Kirkjufellsfoss, Iceland (Unsplash/Koushik Chowdavarapu)
An astute reader challenged my essay on Friday, specifically the reference to Jonathan Haidt's book The Righteous Mind: Why Good People Are Divided by Politics and Religion. His concern was that I suggested — or that the authors of the survey report suggested and I repeated — the idea that conservatives embrace some of the six moral intuitions (care, fairness, liberty, loyalty, authority and sanctity) that Haidt argued are foundational to all moral systems while liberals embrace others. Haidt's argument is, as the reader pointed out, less evenhanded. As William Saletan wrote in a brilliant New York Times review at the time:
Faith, patriotism, valor, chastity, law and order — these Republican themes touch all six moral foundations, whereas Democrats, in Haidt's analysis, focus almost entirely on care and fighting oppression. This is Haidt's startling message to the left: When it comes to morality, conservatives are more broad-minded than liberals. They serve a more varied diet.
I can't speak for the authors of the survey, but I disagree with Haidt here and think the distribution of moral intuitions between left and right is more balanced. But I should have made it clear that that is my view, not Haidt's. I regret the confusion and thank the reader for the correction.
Today, the bishops will vote on their inadequate document on the Eucharist and most everyone hopes it will pass simply to get the issue behind us. But how is that the chair of the Doctrine Committee, Bishop Kevin Rhoades of Fort Wayne-South Bend, Indiana, produced such a lackluster document when just down the road University of Notre Dame theology professor John Cavadini was writing an exquisite article about the church being "a sacrament of the preferential option for the poor."
Former Donald Trump adviser Gen. Michael Flynn thinks he knows what America needs. He wants the country to have one religion. Does this man know anything about American history or America today? The wars of religion ended in the 17th century, didn't they? Daniel Politi at Slate has the story.
In The Washington Post, E.J. Dionne makes the argument that Democrats need to stop getting dragged into debates about the issues Republicans want to discuss and, instead, defend the policies that are actually in the infrastructure and Build Back Better bills, policies that will help America's families:
But such families won't even know what's on offer if supporters of Build Back Better don't (1) get it through both houses; and (2) put the same energy into explaining and defending it that conservatives have invested in making "critical race theory" three of the most popular words in political commentary.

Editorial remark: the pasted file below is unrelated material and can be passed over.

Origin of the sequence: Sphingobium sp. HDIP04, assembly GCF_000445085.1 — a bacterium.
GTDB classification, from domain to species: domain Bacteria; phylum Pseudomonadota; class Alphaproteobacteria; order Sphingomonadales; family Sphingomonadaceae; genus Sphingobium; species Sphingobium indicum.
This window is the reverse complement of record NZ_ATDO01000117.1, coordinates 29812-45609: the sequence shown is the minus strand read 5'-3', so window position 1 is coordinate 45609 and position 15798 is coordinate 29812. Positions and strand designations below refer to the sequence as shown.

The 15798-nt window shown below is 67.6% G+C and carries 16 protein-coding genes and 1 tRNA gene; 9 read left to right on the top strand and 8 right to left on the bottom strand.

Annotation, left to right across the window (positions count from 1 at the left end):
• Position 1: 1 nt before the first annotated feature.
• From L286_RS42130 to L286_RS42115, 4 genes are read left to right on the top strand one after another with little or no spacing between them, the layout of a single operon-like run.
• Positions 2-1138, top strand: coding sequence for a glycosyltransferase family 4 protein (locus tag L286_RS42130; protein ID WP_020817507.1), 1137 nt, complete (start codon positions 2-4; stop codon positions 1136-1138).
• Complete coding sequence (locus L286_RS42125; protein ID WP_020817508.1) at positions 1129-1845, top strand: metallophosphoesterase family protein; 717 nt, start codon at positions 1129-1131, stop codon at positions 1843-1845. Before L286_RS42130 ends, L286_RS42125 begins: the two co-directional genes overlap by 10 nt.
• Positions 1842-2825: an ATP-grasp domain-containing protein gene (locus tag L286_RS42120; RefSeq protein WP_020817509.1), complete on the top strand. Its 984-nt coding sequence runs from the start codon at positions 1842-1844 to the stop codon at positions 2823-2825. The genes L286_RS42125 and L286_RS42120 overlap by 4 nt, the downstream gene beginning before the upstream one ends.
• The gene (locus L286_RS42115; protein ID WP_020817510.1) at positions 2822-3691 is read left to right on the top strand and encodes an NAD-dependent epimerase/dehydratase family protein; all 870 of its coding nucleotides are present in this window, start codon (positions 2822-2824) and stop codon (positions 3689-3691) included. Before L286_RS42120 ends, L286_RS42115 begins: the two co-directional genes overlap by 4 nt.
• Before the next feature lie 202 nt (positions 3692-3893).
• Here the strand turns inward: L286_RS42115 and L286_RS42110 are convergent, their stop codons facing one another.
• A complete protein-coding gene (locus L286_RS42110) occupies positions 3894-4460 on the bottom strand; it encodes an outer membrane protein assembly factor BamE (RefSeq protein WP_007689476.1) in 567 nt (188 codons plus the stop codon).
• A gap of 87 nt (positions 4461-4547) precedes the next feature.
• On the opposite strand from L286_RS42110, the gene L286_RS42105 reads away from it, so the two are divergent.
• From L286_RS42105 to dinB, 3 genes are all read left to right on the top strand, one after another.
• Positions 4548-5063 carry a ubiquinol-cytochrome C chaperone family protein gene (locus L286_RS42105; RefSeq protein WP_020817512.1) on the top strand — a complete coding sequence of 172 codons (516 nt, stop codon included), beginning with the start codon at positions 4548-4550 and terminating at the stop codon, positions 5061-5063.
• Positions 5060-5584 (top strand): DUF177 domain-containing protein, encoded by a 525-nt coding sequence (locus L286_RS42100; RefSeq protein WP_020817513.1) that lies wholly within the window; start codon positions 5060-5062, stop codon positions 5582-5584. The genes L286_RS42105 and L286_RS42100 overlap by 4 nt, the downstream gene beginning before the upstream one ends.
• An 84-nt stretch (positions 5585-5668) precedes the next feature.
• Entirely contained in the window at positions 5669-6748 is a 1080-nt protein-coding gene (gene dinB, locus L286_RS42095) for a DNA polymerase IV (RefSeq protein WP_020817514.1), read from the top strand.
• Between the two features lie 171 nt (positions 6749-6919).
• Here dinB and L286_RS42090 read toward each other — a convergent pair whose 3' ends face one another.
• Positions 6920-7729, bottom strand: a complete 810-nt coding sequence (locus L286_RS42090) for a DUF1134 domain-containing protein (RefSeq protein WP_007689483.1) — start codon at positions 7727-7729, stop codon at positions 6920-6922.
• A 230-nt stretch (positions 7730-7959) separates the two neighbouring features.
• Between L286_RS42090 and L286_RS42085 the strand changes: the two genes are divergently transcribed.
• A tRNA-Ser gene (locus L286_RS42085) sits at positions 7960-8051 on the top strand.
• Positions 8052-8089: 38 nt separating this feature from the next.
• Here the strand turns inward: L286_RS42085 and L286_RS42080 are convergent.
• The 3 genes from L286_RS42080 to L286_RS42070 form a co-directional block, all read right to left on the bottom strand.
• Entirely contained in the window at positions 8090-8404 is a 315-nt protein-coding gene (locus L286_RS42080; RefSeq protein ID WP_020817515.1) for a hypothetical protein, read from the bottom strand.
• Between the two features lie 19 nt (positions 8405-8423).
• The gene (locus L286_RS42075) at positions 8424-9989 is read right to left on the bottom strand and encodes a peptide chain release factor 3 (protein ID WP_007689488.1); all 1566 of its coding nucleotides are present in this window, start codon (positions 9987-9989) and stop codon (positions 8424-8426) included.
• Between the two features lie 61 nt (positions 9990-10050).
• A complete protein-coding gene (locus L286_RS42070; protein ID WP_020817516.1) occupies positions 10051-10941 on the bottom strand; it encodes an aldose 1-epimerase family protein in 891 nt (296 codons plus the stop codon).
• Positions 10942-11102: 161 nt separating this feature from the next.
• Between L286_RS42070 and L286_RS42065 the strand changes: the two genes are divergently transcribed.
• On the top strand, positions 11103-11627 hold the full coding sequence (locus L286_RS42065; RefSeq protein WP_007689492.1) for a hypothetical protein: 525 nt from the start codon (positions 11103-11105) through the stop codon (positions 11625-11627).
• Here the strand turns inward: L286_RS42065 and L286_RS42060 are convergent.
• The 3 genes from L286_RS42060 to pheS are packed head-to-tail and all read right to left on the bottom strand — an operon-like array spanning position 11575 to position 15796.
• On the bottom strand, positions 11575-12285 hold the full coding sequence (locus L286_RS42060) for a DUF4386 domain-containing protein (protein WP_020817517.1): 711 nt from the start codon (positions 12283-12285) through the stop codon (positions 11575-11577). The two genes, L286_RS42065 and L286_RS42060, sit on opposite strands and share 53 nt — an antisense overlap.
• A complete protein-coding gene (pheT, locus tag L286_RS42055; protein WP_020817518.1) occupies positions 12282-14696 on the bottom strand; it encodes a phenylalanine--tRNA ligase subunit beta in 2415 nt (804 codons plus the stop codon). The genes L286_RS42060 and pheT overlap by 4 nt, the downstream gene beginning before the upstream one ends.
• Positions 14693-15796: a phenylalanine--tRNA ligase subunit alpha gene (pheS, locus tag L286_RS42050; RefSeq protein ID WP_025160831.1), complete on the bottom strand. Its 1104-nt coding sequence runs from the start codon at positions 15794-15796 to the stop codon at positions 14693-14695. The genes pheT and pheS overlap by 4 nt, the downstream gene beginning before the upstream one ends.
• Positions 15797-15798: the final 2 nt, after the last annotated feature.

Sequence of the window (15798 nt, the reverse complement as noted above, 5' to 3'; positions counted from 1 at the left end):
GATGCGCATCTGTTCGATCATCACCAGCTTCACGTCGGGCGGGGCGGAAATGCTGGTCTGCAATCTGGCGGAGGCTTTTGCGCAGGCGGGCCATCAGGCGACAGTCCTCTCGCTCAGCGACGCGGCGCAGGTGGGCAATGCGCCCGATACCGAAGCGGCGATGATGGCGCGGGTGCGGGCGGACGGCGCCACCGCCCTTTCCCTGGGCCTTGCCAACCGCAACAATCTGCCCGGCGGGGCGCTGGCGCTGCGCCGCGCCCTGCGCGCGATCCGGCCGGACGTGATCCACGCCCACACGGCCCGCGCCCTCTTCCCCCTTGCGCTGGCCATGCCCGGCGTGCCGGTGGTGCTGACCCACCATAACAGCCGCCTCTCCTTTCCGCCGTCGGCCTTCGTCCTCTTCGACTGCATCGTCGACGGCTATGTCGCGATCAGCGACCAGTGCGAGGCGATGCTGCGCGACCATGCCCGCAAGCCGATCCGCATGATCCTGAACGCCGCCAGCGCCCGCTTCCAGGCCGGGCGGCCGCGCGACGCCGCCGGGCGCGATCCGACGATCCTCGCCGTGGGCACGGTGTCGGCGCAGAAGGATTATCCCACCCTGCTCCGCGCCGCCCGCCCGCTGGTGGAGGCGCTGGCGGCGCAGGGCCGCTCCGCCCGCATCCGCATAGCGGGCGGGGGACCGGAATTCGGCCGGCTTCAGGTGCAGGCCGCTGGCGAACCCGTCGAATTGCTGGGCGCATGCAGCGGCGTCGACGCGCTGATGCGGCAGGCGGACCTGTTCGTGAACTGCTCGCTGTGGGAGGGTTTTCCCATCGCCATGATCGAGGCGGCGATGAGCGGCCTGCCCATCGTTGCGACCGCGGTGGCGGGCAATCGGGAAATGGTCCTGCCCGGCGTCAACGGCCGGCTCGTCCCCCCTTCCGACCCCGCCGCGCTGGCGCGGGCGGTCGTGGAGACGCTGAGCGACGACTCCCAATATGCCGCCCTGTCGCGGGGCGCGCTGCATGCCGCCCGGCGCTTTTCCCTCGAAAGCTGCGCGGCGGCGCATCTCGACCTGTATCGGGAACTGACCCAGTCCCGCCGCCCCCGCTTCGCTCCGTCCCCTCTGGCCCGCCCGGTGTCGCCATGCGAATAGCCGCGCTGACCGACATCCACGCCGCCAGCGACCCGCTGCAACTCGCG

The president signs the infrastructure bill into law today. Since it passed the House two weeks ago, Republicans have been at each others' throats. That is how Democrats claw their way back into the midterms. Make the GOP respond to them.
At Politico, Holly Otterbein looks at some key Republican gains in the suburbs of Philadelphia. It was the suburbs that delivered the all-important swing state to Joe Biden in 2020, where he consistently overperformed Hillary Clinton. Republicans did not mention Trump during the campaign, but the GOP base came out anyway. Democrats need to figure out how to run against Republicans again, not just against Trump.
At Sapientia, the online journal of Fordham University's Center on Religion and Culture, Christopher Bellitto writes about history making us humble. He includes a wonderful observation from C.S. Lewis with which I was not familiar. Reflecting on the First World War, Lewis observed: "From seeing this, one passes to the realization that our own age is also 'a period,' and certainly has, like all periods, its own characteristic illusions. They are likeliest to lurk in those widespread assumptions which are so ingrained in the age that no one dares to attack or feels it necessary to defend them." What a splendid, trenchant invitation to intellectual humility!
I can't stop laughing every time I watch this send-up of Mark Zuckerberg's "Metaverse" announcement, created by the Iceland tourism bureau, the "Icelandverse." The line that kills me every time is "water that is wet."